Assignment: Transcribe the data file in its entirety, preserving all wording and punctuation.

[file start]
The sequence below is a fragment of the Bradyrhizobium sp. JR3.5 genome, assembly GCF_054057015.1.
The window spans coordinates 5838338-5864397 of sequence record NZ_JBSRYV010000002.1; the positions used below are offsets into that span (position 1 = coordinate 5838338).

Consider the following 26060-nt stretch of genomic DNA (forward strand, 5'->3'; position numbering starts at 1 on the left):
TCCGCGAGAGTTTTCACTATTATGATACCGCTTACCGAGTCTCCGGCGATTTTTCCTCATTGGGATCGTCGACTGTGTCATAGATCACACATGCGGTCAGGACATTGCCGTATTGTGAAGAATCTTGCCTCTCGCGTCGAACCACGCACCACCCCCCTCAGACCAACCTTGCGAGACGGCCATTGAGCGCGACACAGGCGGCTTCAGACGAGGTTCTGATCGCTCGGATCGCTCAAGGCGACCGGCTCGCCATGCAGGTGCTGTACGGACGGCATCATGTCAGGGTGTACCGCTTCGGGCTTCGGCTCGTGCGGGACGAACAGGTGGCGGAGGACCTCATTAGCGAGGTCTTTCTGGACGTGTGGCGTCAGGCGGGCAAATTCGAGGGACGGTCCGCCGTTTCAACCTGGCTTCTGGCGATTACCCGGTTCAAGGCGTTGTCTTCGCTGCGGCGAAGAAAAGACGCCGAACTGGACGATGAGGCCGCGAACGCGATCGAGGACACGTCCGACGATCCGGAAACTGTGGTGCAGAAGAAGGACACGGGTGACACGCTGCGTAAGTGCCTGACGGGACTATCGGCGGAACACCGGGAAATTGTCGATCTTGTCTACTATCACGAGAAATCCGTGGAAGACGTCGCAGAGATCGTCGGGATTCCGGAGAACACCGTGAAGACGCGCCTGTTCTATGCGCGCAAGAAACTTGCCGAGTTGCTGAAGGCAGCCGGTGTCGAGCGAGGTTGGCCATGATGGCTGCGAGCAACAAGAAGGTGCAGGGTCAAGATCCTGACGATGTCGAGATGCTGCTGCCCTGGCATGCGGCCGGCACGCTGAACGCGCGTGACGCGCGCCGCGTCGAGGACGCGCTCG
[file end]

The sequence below is a fragment of the Bradyrhizobium sp. JR3.5 genome, assembly GCF_054057015.1.
The window spans coordinates 5838338-5864397 of sequence record NZ_JBSRYV010000002.1; the positions used below are offsets into that span (position 1 = coordinate 5838338).

Consider the following 26060-nt stretch of genomic DNA (forward strand, 5'->3'; position numbering starts at 1 on the left):
TCCGCGAGAGTTTTCACTATTATGATACCGCTTACCGAGTCTCCGGCGATTTTTCCTCATTGGGATCGTCGACTGTGTCATAGATCACACATGCGGTCAGGACATTGCCGTATTGTGAAGAATCTTGCCTCTCGCGTCGAACCACGCACCACCCCCCTCAGACCAACCTTGCGAGACGGCCATTGAGCGCGACACAGGCGGCTTCAGACGAGGTTCTGATCGCTCGGATCGCTCAAGGCGACCGGCTCGCCATGCAGGTGCTGTACGGACGGCATCATGTCAGGGTGTACCGCTTCGGGCTTCGGCTCGTGCGGGACGAACAGGTGGCGGAGGACCTCATTAGCGAGGTCTTTCTGGACGTGTGGCGTCAGGCGGGCAAATTCGAGGGACGGTCCGCCGTTTCAACCTGGCTTCTGGCGATTACCCGGTTCAAGGCGTTGTCTTCGCTGCGGCGAAGAAAAGACGCCGAACTGGACGATGAGGCCGCGAACGCGATCGAGGACACGTCCGACGATCCGGAAACTGTGGTGCAGAAGAAGGACACGGGTGACACGCTGCGTAAGTGCCTGACGGGACTATCGGCGGAACACCGGGAAATTGTCGATCTTGTCTACTATCACGAGAAATCCGTGGAAGACGTCGCAGAGATCGTCGGGATTCCGGAGAACACCGTGAAGACGCGCCTGTTCTATGCGCGCAAGAAACTTGCCGAGTTGCTGAAGGCAGCCGGTGTCGAGCGAGGTTGGCCATGATGGCTGCGAGCAACAAGAAGGTGCAGGGTCAAGATCCTGACGATGTCGAGATGCTGCTGCCCTGGCATGCGGCCGGCACGCTGAACGCGCGTGACGCGCGCCGCGTCGAGGACGCGCTCG